American Airlines sponsored several African-American philanthropic events in 2001. But research found that black consumers still didn’t view the brand as relevant.
So the Dallas-based airline made the decision to create programs that would fully entrench its brand in the African-American community. “We realized that all consumers want to be talked to as individuals,” says Alysa Jackson, American’s national advertising and promotions manager for specialty marketing.
Last spring, it launched Comfort Zone, an effort whose name played on two themes: the literal comfort of the extra leg room in American cabins, and the figurative level of satisfaction African-Americans had with the airline.
The campaign centered on Comfort Zone parties in American’s five hub markets. Urban radio stations (including many featuring ABC Radio Netwok on-air personality Tom Joyner) held call-in contests giving away passes to the parties, which featured raffles awarding trips on the Tom Joyner Fantastic Voyage, an annual week-long Caribbean cruise. Don Coleman Advertising, Southfield, MI, handled.
American followed up that campaign by sponsoring Sisters in the Spirit, a national gospel music tour that concluded last fall. This spring, it’s teaming with Coca-Cola, Atlanta, for a sweepstakes giving away trips to Hawaii that will be advertised in the April issues of African-American magazines including Ebony and Black Enterprise.
American and dozens of other brands are getting serious about targeted marketing at the right time. African-Americans now account for two out of every three dollars spent by minorities in the U.S. and command an estimated $572 million in buying power, according to New York City-based MarketResearch.com — which predicts that the figure will jump 19 percent to $682 million by 2006.
Long perceived as predominately lower class, nearly half of the 36.4 million African-Americans in the U.S. (about 13 percent of the total population) are now ranked as middle class: 5.3 million of the 12.8 million black households earn more than $35,000 annually; more than 14 million now live in suburbs, and 10 percent of those suburban dwellers earn more than $100,000 annually, according to the most recent U.S. Census.
“We see [marketing to African-Americans] not as a moral obligation, but as a business opportunity,” says Andy Bonaparte, senior director of advertising and ethnic marketing at Burger King Corp., Miami. “Blacks and Hispanics account for 30 percent of our overall sales.”
According to a recent study by Chapel Hill, NC-based Yankelovich Partners, 89 percent of African-Americans say they’re more likely to patronize a brand they believe is marketing directly to them and giving something back to their community — compared with just 69 percent of whites.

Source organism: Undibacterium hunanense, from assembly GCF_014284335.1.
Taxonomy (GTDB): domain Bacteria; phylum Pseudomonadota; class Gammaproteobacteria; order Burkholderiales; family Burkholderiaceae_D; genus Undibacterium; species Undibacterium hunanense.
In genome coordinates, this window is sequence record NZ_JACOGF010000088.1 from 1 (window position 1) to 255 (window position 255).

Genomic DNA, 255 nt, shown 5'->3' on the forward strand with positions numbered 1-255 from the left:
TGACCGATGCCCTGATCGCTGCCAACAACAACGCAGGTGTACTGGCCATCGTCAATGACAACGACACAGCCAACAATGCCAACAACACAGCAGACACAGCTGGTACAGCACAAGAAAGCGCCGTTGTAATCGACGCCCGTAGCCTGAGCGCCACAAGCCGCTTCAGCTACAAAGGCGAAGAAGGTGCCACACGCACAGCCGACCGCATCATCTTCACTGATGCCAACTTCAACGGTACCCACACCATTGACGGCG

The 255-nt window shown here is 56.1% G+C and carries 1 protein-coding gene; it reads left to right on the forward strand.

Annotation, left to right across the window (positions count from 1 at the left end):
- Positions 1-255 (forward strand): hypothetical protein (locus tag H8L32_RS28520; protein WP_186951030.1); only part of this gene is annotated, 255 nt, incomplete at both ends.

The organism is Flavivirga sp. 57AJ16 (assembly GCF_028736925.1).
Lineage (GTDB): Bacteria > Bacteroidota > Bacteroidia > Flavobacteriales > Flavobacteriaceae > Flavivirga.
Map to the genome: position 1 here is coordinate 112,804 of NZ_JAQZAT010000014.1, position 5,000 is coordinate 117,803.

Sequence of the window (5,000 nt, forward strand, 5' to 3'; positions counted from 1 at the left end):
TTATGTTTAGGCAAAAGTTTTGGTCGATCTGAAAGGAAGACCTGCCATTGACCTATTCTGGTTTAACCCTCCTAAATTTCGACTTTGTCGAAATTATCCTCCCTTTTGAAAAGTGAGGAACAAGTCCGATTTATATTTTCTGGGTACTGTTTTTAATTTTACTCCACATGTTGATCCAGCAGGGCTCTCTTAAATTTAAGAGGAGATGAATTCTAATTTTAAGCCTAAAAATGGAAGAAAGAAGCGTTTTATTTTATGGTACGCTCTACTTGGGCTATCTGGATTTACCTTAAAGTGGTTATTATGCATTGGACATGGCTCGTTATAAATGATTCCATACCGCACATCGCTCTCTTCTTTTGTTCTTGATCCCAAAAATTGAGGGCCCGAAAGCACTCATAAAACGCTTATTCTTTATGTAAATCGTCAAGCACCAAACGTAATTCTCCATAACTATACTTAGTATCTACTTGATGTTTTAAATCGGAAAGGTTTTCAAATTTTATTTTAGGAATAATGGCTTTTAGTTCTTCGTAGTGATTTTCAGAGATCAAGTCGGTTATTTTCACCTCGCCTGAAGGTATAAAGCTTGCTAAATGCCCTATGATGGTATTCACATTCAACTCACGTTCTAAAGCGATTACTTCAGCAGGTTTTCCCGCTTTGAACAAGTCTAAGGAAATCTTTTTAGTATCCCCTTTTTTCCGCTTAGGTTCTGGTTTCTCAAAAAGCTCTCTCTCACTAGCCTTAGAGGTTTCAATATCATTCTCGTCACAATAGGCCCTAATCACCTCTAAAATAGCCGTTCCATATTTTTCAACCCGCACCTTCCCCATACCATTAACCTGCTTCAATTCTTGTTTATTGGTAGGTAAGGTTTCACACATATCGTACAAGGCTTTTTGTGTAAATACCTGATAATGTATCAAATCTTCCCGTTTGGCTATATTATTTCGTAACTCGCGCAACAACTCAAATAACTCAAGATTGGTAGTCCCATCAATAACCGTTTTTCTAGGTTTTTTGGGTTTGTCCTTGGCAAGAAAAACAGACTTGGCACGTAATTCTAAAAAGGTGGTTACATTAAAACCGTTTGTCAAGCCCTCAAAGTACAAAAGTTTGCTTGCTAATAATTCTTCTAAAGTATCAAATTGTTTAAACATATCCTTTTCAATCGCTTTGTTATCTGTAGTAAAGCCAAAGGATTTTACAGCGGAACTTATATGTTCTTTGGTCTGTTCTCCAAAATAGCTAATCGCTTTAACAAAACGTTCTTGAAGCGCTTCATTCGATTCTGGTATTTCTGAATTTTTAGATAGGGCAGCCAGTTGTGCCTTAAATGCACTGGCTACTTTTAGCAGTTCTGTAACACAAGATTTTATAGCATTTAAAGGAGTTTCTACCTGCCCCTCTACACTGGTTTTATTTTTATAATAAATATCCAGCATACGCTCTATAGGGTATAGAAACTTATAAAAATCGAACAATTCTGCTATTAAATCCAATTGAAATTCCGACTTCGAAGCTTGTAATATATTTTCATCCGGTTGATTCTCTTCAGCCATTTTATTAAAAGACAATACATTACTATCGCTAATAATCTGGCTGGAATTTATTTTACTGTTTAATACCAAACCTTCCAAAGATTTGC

“When we look at purchase frequency, African-Americans index much higher than other groups,” says Cori Lopez, consumer promotions and p.r. manager at Unilever division Lawry’s Foods, Monrovia, CA.
That’s serious business, indeed.
As the American Airlines example shows, token efforts — in both senses of the word — don’t really cut it with this demographic.
“There’s a need for us to have an open dialogue with the African-American community,” says Gregory Dixon, manager of customer relationship marketing at Volvo Cars North America, Irvine, CA. Volvo is in the midst of its largest targeted promotion to date, a minority-focused Buckle Up for Safety campaign hosted in conjunction with The Edward Davis Education Foundation, On Wheels, Inc., and The National Highway Traffic Safety Administration. Media advertising and activities at ethnic events around the country (including a December Kwanzaa Festival in New York City) bring the message locally. “This wasn’t our first campaign [to blacks] and it won’t be the last,” promises Dixon.
Stamford, CT-based Mott’s, Inc. this month expands its second-annual Hawaiian Punch Black History: Our Words! Our Art! contest from eight to 16 markets. The month-long program asks students to share what they’ve learned about African-American historical figures; first- and second-graders submit artwork, while third-through sixth-graders write essays. Forty-five winners, selected by The National Association of Black School Educators, win family trips to Orlando, FL. Ethnic shop Savoir, Atlanta, handles.
Hawaiian Punch adds local flavor by sending brand representatives to participating schools to drum up interest and hosting parties for the winners, according to brand manager Tim O’Brien.
Historically, marketers hung most — if not all — of their targeted efforts on tentpole events such as February’s Black History Month or December’s Kwanzaa. But while any marketing is certainly better than none, some feel such short-term efforts short-change both the audience and the potential results.